Late last January, Police raided Tarzan’s Hemp Store in Sturgeon Falls, Ontario. They arrested the owner and his girlfriend on trumped up charges, lied to the media, and violated Ontario Supreme Court rulings by seizing literature including Cannabis Culture magazine. Their unlawful and abusive rampage was followed by harassment from none other than the chief of police himself. The bust has fast become an example of everything wrong with how the law deals with Canadian hemp stores.
Mike Ethier, owner of Tarzan’s Hemp, is definitely not shy about his marijuana activism. He joined the Church of the Universe. He sold medical marijuana. He ran for mayor of Sturgeon Falls. He organized the “Hempstock Festival” last summer and plans on running it again this coming summer. He got media attention. Others who have followed these paths have been routinely persecuted.
Ethier had some indication that “the powers that be” were starting to sour on him when the media began to refuse him their advertising space.
“I was just trying to put ads in the ‘help wanted’ section for bands and volunteers for this summer’s hempfest,” Ethier recalls.
Then the police came to his store on January 29. As with raids on Hemp BC and other stores, police officers operated in armed-robbery style, using their badges as an excuse to openly thieve money and goods they had no lawful right to confiscate.
“First they emptied my pockets,” Ethier says. “I had $1400 in my pockets. Then they took me to the cop shop. My girlfriend was kept in my office at the store. They started taking books off the shelves before they even had a warrant?”
Bongs, scales, roach clips, pipes ? all went into the cops’ grab bags. Then police began seizing literature, violating Judge Ellen McCart’s well-known 1994 ruling, which said that marijuana literature and other pro-drug information was protected under Canada’ Charter of Rights and Freedoms. McCart’s ruling meant that Section 462.2 of the Criminal Code, which dealt with selling “pro-drug” literature, was to be considered defunct and void by law enforcement officials. Apparently, the officers in Ontario are completely ignorant of the very laws they are sworn to uphold.
“They took Cannabis Culture magazines, High Times, medical marijuana books, grow guides and videos,” recalls Ethier.
This raid and seizure of books and magazines is not an isolated incident, but rather is part of a consistent pattern. Since McCart’s ruling police have repeatedly seized literature from hemp stores in Ontario, including the Pot Shop of Orillia, Buffy’s Hemp Store of Stratford, and Hemp, Head and Sound of Hamilton.
While illegally seizing goods, police charged Ethier and his girlfriend. Ethier was charged with three counts of trafficking, one count of possession for the purposes of trafficking and one count of proceeds of crime. He was also charged with 462.2 of the criminal code, which includes selling illicit paraphernalia and with the defunct law relating to selling cannabis literature.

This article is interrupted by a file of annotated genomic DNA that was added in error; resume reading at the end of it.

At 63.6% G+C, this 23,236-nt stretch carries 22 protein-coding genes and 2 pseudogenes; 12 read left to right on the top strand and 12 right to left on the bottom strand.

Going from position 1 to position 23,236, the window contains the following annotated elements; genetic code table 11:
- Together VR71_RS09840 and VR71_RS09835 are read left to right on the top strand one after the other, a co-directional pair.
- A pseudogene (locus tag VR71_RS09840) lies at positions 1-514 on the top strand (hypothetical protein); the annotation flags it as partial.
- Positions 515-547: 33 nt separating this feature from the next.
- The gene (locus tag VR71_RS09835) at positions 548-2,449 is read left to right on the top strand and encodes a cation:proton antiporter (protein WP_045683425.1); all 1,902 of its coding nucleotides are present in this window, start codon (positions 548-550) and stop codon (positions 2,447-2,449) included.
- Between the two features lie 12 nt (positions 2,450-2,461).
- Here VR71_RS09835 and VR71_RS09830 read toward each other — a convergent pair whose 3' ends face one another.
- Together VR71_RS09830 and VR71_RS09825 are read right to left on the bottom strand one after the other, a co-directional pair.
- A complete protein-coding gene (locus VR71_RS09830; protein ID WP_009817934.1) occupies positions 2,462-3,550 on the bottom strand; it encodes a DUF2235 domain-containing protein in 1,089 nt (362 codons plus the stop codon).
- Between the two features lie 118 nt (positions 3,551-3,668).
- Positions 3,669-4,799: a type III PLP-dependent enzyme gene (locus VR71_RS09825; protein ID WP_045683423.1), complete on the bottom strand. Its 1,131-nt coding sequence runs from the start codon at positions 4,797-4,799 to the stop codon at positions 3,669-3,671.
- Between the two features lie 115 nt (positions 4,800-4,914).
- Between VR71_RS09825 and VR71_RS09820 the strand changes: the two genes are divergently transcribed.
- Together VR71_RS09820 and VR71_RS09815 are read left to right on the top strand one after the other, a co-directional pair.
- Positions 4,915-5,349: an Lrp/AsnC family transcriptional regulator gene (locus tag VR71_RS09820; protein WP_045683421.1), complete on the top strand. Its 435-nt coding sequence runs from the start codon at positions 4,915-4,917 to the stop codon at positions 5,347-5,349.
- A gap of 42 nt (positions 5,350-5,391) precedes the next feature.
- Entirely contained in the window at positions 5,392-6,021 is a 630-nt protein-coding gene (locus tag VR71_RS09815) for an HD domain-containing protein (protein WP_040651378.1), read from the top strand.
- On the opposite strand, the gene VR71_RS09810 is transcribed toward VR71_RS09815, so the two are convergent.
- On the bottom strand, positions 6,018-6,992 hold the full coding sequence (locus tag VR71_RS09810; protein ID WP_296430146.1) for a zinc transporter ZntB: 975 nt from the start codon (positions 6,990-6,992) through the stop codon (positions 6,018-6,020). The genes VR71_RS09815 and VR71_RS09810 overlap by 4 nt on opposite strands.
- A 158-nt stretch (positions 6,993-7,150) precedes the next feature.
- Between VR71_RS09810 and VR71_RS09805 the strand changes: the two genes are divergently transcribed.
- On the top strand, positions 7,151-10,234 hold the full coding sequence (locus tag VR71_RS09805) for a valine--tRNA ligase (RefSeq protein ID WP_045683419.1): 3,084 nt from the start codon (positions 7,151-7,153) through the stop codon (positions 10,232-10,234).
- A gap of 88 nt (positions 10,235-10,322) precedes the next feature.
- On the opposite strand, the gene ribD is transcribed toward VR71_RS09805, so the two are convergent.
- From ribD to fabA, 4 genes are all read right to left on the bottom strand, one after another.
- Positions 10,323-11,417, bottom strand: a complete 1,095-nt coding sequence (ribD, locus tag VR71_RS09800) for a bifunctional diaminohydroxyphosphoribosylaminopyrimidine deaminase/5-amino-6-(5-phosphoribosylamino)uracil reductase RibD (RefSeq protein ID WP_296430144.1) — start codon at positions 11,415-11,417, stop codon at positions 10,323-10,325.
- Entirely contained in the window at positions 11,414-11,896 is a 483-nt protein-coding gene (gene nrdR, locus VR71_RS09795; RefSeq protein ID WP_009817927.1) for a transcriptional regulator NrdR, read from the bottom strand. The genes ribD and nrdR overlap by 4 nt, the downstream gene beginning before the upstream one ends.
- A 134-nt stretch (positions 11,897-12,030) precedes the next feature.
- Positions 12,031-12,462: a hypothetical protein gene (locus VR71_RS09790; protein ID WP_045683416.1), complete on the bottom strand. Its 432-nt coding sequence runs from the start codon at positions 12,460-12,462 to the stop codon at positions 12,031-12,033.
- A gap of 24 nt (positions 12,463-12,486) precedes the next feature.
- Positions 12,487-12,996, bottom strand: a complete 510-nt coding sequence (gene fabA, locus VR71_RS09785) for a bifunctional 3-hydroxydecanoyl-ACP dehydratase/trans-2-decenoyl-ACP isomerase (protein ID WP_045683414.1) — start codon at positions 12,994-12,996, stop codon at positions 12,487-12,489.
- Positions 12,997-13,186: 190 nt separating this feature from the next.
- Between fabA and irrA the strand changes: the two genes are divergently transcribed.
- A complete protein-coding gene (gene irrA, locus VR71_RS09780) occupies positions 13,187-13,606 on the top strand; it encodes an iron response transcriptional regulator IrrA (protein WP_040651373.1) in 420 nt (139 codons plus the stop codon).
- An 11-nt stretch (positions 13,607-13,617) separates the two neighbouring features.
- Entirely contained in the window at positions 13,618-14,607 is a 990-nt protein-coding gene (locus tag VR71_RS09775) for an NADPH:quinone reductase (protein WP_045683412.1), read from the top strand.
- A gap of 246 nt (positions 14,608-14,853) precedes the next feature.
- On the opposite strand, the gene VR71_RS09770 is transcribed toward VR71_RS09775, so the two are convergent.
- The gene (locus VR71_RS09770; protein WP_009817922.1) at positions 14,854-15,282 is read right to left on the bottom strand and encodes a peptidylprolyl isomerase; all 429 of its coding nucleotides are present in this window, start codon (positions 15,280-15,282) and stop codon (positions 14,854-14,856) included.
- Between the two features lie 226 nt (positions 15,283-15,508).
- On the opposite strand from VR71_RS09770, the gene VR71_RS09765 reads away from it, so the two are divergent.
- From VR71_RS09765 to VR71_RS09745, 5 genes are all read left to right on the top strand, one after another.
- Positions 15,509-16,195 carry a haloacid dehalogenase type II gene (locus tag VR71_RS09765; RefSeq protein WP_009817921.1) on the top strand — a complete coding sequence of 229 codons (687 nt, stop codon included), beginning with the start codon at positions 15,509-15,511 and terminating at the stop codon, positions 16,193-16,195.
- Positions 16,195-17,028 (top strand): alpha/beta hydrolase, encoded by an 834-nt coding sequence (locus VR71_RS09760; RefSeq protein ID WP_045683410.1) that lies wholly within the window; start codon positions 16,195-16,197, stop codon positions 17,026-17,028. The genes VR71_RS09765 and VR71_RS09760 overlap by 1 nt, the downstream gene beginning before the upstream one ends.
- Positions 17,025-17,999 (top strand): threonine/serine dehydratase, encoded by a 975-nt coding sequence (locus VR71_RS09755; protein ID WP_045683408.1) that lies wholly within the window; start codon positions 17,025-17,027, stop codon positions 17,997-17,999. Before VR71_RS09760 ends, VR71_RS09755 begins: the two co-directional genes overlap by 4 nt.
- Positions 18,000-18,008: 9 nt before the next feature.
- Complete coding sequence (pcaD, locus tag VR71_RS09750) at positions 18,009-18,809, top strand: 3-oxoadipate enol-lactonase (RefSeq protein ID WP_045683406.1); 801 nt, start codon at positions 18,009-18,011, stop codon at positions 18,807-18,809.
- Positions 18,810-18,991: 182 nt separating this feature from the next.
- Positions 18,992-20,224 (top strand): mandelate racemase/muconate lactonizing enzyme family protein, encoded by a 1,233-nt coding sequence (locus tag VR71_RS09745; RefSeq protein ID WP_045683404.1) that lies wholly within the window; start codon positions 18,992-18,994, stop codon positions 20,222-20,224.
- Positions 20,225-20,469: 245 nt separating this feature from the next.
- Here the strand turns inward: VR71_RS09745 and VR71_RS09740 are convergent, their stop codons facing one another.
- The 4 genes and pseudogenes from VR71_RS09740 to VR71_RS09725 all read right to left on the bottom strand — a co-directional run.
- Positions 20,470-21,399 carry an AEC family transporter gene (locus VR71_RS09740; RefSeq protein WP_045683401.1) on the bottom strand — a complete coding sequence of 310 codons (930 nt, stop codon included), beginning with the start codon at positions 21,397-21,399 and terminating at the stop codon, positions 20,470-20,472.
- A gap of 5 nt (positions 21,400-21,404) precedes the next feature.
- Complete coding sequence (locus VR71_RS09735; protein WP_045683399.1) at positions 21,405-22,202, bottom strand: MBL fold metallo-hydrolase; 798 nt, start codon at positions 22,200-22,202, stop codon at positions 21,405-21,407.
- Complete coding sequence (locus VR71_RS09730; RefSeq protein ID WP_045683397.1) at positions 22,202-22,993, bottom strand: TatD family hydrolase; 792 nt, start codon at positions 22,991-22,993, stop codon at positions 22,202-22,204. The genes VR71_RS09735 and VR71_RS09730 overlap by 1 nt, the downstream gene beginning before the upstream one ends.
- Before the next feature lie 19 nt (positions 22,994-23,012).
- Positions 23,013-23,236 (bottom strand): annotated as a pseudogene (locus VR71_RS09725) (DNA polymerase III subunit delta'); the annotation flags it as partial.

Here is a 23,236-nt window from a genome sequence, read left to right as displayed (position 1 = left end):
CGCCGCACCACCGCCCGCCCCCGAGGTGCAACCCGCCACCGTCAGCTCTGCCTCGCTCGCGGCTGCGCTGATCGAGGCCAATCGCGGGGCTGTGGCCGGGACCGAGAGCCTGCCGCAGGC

“They charged my girlfriend with trafficking and selling illicit paraphernalia also,” Ethier asserts, “She has cancer and anorexia, and she spent the whole weekend in jail without her medicine. I don’t know why she was in jail for so long. She didn’t have any sacred herb in her pocket.”
According to Ethier, police inflated the case as much as they could in the local media, just as they did with Buffy Blue, of Buffy’s Hemp Store.
“Stories in the local papers say she was charged with two trafficking, one possession for the purpose, and one selling paraphernalia. But she didn’t have all of those charges. One of the local papers contacted the cops and they said to leave the story ‘as is, no retractions.'”
Ethier asserts that his girlfriend, Joanne Saud?, is charged only with trafficking and possession for the purpose.
As a condition of bail, Ethier was banned from his store, a constitutionally questionable condition that was also inflicted upon Marc Emery of Hemp BC during his bale. A few days after the raid on Tarzan’s Hemp, the chief of police dropped by, to deliver an over-stated political sentiment as one of the city’s top officials.
“I have bales of hay in front of my store,” Ethier says. “Today the chief of police came by and said the city says I am obstructing the sidewalk and should get rid of them. Other stores have signs and they aren’t obstructing.”
Like Tony Rizzo of Peterborough’s “Radical Riz” hemp store, Mike Ethier has found certain members of the community turning against him, possibly under pressure from authorities.
“My landlord [at home]is evicting me. He says that ‘illegal activities are happening here.’ On January 28, the landlord [of the store]said ‘under the present circumstances,’ he would evict me. I believe he got pressured by city hall. I had some lights and bales of hay in front of my store. And while I was in jail, he removed them. I found them behind his place afterward.”
The raid represented a serious financial loss for Ethier’s fledgling business. “I lost about $10,000 worth of retail in the raid.”
On February 25, less than a month after the first raid, police arrested Mike Ethier’s brother, Luke, who was running the store in Mike’s absence, and they seized more stock.
Police got a second warrant to raid Ethier’s store only after telling the JP that they had evidence that drug activity had continued at the location. However, police found no marijuana in the second raid.
? Mike Ethier of Tarzan’s Hemp Store: tel (705) 753-3206; email firstname.lastname@example.org